The Employee Benefits Security Administration (the “EBSA”) has issued guidance, in the form of FAQs, on the Genetic Information Nondiscrimination Act (“GINA”). The following are some of the more interesting points.
GINA applies generally to group health plans. Unlike Title I of HIPAA, there is no exception for very small health plans, e.g., those with less than two participants. The statutory provisions of GINA are effective for plan years beginning on or after May 21, 2009, and regulations on GINA, issued on October 7, 2009, apply to plan years beginning on or after December 7, 2009. Therefore, for calendar year plans, the statute and regulations apply as of January 1, 2010.
GINA contains the following specific protections:
–GINA provides that group health plans cannot determine or adjust a participant’s premiums or contributions based on any participant’s genetic information. However, premiums or contributions may be increased for participants based on the manifestation of a disease of any participant.
–GINA generally prohibits group health plans from requesting or requiring an individual to undergo a genetic test. However, a health care professional providing health care services to an individual ( such as a physician, nurse, physician’s assistant, or technician) is permitted to request a genetic test. The plan may request the results of a genetic test to determine whether a claim for benefits should be paid, but only the minimum amount of information needed to make this determination.
–GINA prohibits a group health plan from collecting genetic information (including family medical history) from an employee prior to or in connection with his or her enrollment in the plan, or at any time for underwriting purposes. A “collection” includes any request, requirement, or purchase. Under GINA, “underwriting purposes” includes rules for determining eligibility for benefits and the computation of premium and contribution amounts. Thus, under GINA, the plan is generally prohibited from offering rewards in return for the provision of genetic information. GINA includes an exception for incidental collection of genetic information, provided the information is not used for underwriting purposes. However, this exception is not available if it is reasonable for the plan to anticipate that health information will be received in response to the collection, unless the collection explicitly states that genetic information should not be provided.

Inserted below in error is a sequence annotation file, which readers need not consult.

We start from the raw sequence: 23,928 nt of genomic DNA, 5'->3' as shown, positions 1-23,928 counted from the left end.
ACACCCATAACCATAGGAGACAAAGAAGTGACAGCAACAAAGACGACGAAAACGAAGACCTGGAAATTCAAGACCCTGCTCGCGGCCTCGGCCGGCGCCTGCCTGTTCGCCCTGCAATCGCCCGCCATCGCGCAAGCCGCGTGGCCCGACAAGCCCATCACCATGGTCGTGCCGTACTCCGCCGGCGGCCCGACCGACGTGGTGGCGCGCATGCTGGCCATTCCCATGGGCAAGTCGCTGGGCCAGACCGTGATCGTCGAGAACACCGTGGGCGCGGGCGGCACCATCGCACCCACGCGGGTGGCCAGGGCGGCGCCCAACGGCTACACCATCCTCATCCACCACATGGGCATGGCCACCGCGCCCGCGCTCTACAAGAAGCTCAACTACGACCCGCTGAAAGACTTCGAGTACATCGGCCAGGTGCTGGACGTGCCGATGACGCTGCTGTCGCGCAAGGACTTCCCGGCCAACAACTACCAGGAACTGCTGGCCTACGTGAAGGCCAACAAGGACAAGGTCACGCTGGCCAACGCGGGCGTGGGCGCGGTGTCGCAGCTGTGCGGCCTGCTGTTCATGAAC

For these purposes, “genetic information” generally means information about: (1) an individual’s genetic tests, (2) the individual’s family members’ genetic tests, (3) the manifestation of a disease or disorder in the individual’s family members, or (4) any genetic services (including those provided during clinical research), rendered to the individual or his or her family members. In the case of a pregnant woman (or a family member of the woman), genetic information includes genetic information about the fetus and, with respect to an individual using assisted reproductive technology, genetic information about the embryo. Genetic information does not include information about the sex or age of any individual.
A “genetic service” is a genetic test, genetic counseling, or genetic education. A “genetic test” is an analysis of human DNA, RNA, chromosomes, proteins, or metabolites, if the analysis detects genotypes, mutations, or chromosomal changes. A genetic test does not include an analysis of proteins or metabolites directly related to a manifested disease, disorder, or pathological condition. A “manifested disease” is a disease, disorder, or pathological condition for which an individual has been or could reasonably be diagnosed by a health care professional. A disease is not manifested if a diagnosis is based principally on genetic information.
A point about mamograms-if the plan normally covers mammograms for participants starting at age 40, but covers them at age 30 for individuals with a high risk of breast cancer, the plan may require an individual under 40 to submit genetic test results or family medical history as evidence of high risk of breast cancer (limited to the minimum amount of information needed), in order to have a claim for a mammogram paid.